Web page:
Here are just some of the adorable chicks and cubs the charity’s dedicated, expert, staff are currently taking care of.
Please visit the charity’s website or call the donation line on 0300 123 8181.
1. A rescued Lancashire owlet
Animal rescue officer Helen Chapman was called out to two owlets who’d been spotted in Rochdale, Lancashire, just minutes apart. An experienced RSPCA rescuer could hear mum in a tree calling for them nearby so she kept them warm and safe in a cardboard box before placing them at the base of their tree where they managed to climb back up to their mum.
Healthy owlets have fluffy brown feathers and pink eyelids. They go through a ‘branching’ phase where they leave their best but can’t fly. Adults use calls to locate them and feed them on the ground.
Owlets can climb vertically back up trees into their nests so you should leave them where they are unless they’re in immediate danger, in which case please call the RSPCA for further advice. Photo: RSPCA
Cygnet: The East Winch Wildlife Centre team, in Norfolk, is looking after an adorable cygnet who was rescued on 25 March from Grantham, Lincolnshire, after being found alone. A member of the public grew concerned as the tiny bird was being harassed by cats and a wildlife casualty volunteer went to collect him.
Staff kept him warm and cosy by keeping him with a cuddly toy swan for him to snuggle up to.
Cygnets and goslings don’t normally stray far from their parents so mum will normally be close by. If you’re concerned, please monitor from a safe distance. If their parents don’t return within two hours or they’ve been killed, contact a local wildlife rehabilitator or vet for advice. Photo: RSPCA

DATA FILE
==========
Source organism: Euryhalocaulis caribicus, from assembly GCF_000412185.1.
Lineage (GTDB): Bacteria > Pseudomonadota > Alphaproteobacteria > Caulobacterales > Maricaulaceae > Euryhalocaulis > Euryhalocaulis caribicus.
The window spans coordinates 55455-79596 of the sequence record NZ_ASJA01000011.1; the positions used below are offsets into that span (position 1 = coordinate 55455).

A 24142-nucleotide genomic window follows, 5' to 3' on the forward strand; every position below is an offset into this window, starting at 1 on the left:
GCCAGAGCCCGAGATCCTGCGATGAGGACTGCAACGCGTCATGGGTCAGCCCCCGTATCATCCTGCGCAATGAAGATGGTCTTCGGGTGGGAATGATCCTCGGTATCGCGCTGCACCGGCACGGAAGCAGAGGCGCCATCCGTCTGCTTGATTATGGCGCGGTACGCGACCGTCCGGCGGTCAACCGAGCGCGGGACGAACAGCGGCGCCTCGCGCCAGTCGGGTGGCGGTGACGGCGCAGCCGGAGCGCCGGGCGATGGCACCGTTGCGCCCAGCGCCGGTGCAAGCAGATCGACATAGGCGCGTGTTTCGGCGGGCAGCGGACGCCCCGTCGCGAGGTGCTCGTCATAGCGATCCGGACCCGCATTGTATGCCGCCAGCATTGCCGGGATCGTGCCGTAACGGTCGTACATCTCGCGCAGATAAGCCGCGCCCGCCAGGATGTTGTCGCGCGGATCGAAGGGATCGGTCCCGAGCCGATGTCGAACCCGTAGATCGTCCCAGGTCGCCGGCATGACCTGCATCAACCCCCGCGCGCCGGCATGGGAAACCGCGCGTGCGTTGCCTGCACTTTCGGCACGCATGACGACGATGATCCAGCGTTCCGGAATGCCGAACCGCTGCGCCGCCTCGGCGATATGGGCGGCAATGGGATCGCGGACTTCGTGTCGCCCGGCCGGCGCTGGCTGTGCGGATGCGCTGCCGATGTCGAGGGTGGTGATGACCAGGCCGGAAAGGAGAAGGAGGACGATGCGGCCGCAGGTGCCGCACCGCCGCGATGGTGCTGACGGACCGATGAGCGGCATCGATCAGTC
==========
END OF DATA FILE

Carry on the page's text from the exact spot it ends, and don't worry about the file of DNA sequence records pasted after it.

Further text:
An otter pup was found by a member of the public near a bridge in Boston, Lincolnshire, all alone. They took him to a local vet who called the RSPCA for help. An animal rescue officer went to collect the little baby and he was taken in by East Winch Wildlife Centre, in Norfolk, before being moved to the specialist team at Stapeley Grange Wildlife Centre, in Shropshire, where he’ll be cared for until he’s big enough to be released.
If you come across a baby otter please watch from a distance ideally for 24 hours or at least overnight to see if the parents return. If they don’t, please call the RSPCA’s emergency line on 0300 1234 999. Photo: RSPCA
A tiny badger cub was found by a dog and brought in by the dog’s concerned owner on March 19 and rushed into the team at Mallydams Wood Wildlife Centre, in East Sussex. Experts fear he’d been displaced from his sett by another badger or disturbed by another animal.
Staff took the tiny cub home for regular night feeds to stabilise him before passing him to the team at Folly Wildlife Rescue so he could join their group of cubs for rearing and socialisation.
Now named Freddie Mercury, he will remain in their care until September when he’s big enough to be released back into the wild.
Badger cubs stay below ground and begin to emerge at around eight to ten-weeks-old but remain reliant on their mothers for some time.
If you find a cub on its own who looks healthy and has open eyes, monitor it from a distance for at least 24 hours. If you’re worried they may be alone, leave them with dog food and water and check on them 24 hours later. Don’t get too close or touch them as they can bite. Contact the RSPCA or a wildlife rescuer for advice if the badger is in immediate danger such as in a hazardous location, appears sick or injured, or there are signs that their sett has been damaged. Photo: RSPCA